Posts Tagged ‘WebKit’

The WebKit team have announced WebKit2 is on it’s way, the popular rendering engine found in Apple’s Safari, and Google’s Chrome web browsers.

“WebKit2 is designed from the ground up to support a split process model, where the web content (JavaScript, HTML, layout, etc) lives in a separate process” wrote Anders Carlsson and Sam Weinig. This is similar to what the Chrome team have done, but it allows other developers to use this model right from the framework without having to add an extra application layer.

WebKit2 can currently be compiled for both Mac OSX and Windows users. More information can be found in the WebKit wiki.

No word yet on when this will make its way into the Safari browser, of if Google will be interested in this method over it’s own for Chrome.

Tags: , , , , , Categories: WebKit Comments Off on WebKit2 announced

Research In Motion (RIM) – the creators of the popular BlackBerry Phone – have announced at this weeks Mobile World Congress that they will release a WebKit based browser for its range of phones.

WebKit is the popular rendering engine found powering Apple’s Safari and Google’s Chrome browsers.

A demonstration of an early build on a BlackBerry devices showed real promise, with fast rendering speeds and scoring a perfect 100/100 in the Acid3 test.

No news of when to expect the new browser, but we will let you know when we have more information.

A video demonstration of the browser in action can be seen after the break.

Read more

Tags: , , , , Categories: Mobile Browsers, WebKit Comments Off on WebKit browser coming to RIM

Nightly Mac builds of WebKit, the basis of which Safari and Google Chrome are built on, now include 3D CSS transforms.

3D CSS transforms allow web developers to manipulate objects in the third dimension with simple CSS rules. Current CSS3 standards do not include these 3D transforms, but Apple has submitted 3D CSS transforms to the W3C for consideration as an official CSS standard.

WebKit 3D CSS Zich Imagefly

The 3D transforms are already available in iPhone OS 2.0 and up.

Users or developers wanting to check out this new feature can download the latest nightly build from WebKit. The following 3D transform demos are available:

Tags: , , , , Categories: Chrome, Safari Comments Off on 3D CSS transforms for WebKit

Rumors have been circulating that the next version of Internet Explorer could possibly use Apple’s open source WebKit rendering engine.

It appears, as expected, that these rumors were indeed false.

Dean Hachamovitch, general manager of Internet Explorer put to rest any speculation that IE9 would use WebKit. He also told Ars Technica that IE8 would not be the last version of IE.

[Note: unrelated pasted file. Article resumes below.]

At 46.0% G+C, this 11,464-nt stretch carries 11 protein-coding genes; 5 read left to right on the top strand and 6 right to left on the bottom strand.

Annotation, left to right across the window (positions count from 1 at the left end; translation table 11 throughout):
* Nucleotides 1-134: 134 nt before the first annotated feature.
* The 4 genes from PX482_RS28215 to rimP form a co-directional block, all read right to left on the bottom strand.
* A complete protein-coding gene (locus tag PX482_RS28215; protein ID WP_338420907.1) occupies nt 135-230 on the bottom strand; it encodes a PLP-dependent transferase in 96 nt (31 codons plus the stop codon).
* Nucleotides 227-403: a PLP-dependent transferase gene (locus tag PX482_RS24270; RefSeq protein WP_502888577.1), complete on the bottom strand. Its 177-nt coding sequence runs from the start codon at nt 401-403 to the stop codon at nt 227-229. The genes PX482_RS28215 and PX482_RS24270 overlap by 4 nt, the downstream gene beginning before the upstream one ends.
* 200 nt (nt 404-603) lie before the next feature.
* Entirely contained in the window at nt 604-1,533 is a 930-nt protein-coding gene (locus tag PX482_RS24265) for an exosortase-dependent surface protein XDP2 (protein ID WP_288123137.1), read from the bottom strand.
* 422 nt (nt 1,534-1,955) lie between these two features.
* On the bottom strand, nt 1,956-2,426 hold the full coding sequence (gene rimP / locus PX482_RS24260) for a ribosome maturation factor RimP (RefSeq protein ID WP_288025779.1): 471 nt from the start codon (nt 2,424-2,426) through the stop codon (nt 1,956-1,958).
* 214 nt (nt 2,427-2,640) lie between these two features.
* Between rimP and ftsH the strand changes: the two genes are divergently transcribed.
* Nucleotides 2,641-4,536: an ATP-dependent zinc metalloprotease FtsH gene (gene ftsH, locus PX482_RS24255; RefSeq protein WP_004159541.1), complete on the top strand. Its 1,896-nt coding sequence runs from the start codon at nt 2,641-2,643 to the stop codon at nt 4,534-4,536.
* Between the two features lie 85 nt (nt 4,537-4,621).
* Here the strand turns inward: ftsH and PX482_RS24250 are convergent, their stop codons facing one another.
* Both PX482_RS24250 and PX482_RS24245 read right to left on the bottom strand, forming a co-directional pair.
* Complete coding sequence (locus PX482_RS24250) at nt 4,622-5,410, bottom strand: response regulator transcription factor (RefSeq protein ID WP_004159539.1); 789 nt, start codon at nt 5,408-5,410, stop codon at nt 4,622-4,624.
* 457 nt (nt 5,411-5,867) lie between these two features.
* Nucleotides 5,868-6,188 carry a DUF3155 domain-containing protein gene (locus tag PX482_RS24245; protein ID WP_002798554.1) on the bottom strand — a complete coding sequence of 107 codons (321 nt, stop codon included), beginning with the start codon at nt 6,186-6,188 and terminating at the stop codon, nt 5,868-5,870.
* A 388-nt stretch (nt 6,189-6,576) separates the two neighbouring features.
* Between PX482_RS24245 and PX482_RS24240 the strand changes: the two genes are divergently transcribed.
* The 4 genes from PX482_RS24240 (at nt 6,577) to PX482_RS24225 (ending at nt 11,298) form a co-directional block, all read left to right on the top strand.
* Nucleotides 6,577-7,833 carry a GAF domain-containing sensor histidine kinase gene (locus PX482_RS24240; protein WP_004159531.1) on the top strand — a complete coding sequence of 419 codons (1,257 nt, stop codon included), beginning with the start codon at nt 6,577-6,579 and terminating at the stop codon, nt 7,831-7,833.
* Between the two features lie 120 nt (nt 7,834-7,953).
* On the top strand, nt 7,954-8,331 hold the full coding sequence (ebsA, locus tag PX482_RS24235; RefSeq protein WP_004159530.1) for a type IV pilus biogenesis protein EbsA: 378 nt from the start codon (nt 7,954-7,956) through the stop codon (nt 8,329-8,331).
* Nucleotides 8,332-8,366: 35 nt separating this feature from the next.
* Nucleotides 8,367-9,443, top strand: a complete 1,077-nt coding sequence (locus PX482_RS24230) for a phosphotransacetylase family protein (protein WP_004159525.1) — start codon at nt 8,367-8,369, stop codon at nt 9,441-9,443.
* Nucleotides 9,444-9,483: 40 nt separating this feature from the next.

That solves that mystery.

The latest nightly build of WebKit now includes support for CSS animations. WebKit is the rendering engine used by many browsers, including Apple’s Safari and Google’s Chrome browser.

Dean Jacksons explains the benefits of CSS animations:

CSS Animations is one of the enhancements to CSS proposed by the WebKit project that we’ve been calling CSS Effects (eg. gradients, masks, transitions). The goal is to provide properties that allow Web developers to create graphically rich content. In many cases animations are presentational, and therefore belong in the styling system. This allows developers to write declarative rules for animations, replacing lots of hard-to-maintain animation code in JavaScript.

The new effects are already implemented in the iPhone and iPod touch browsers, and should make their way in to releases of Safari and Chrome shortly. In the mean time, you can test the new CSS animations by downloding the latest nightly release of WebKit.

Tags: , , , Categories: Chrome, Safari Comments Off on CSS Animations in WebKit browsers

Google has released a pre-beta release to its dev channel allowing developers to take a look at new features packed into Google Chrome.

With a version number of, the release includes a new version of WebKit, autocomplete for forms, and an updated spell checker.

This release also brings Google closer to bringing Chrome to Mac and Linux, with its own version of the HTTP protocol. In previous releases Google has been using WinHTTP library, tying the browser to Windows only.

Google is yet to announce a release date for the final version of Chrome 2.0.

Microsoft’s CEO, Steve Ballmer, has considered moving Internet Explorer’s core over to the open source WebKit rendering engine.

It appers the move is being considered as a way to stem the bleeding of users to other web browsers, who are looking for more complete and compliant web browsers.

Market Share by Net Applications shows that for October, IE’s market share has dropped to 71%.

With IE8 set for release in early 2009, changes of this magnitude would likely not be seen for another 2 years, in what could possible be IE9.

This move, if true, would be fantastic news for users and web developers everywhere.

WebKit passing Acid3

WebKit passing Acid3

The WebKit development team has just passed another huge milestone. The WebKit browser engine used in Apple’s Safari and Google’s Chrome now fully passes the Acid3 test.

The Acid3 test checks how well browsers comply with the latest standards, in particular JavaScript and the Document Object Model (DOM).

Maciej Stachowiak of the WebKit team attributes this feat to “recent speedups in JavaScript, DOM and rendering.”

Unfortunately, it will be a few months before we see this in Safari and Chrome, but while you wait you can download a nightly build of WebKit and test this for yourself.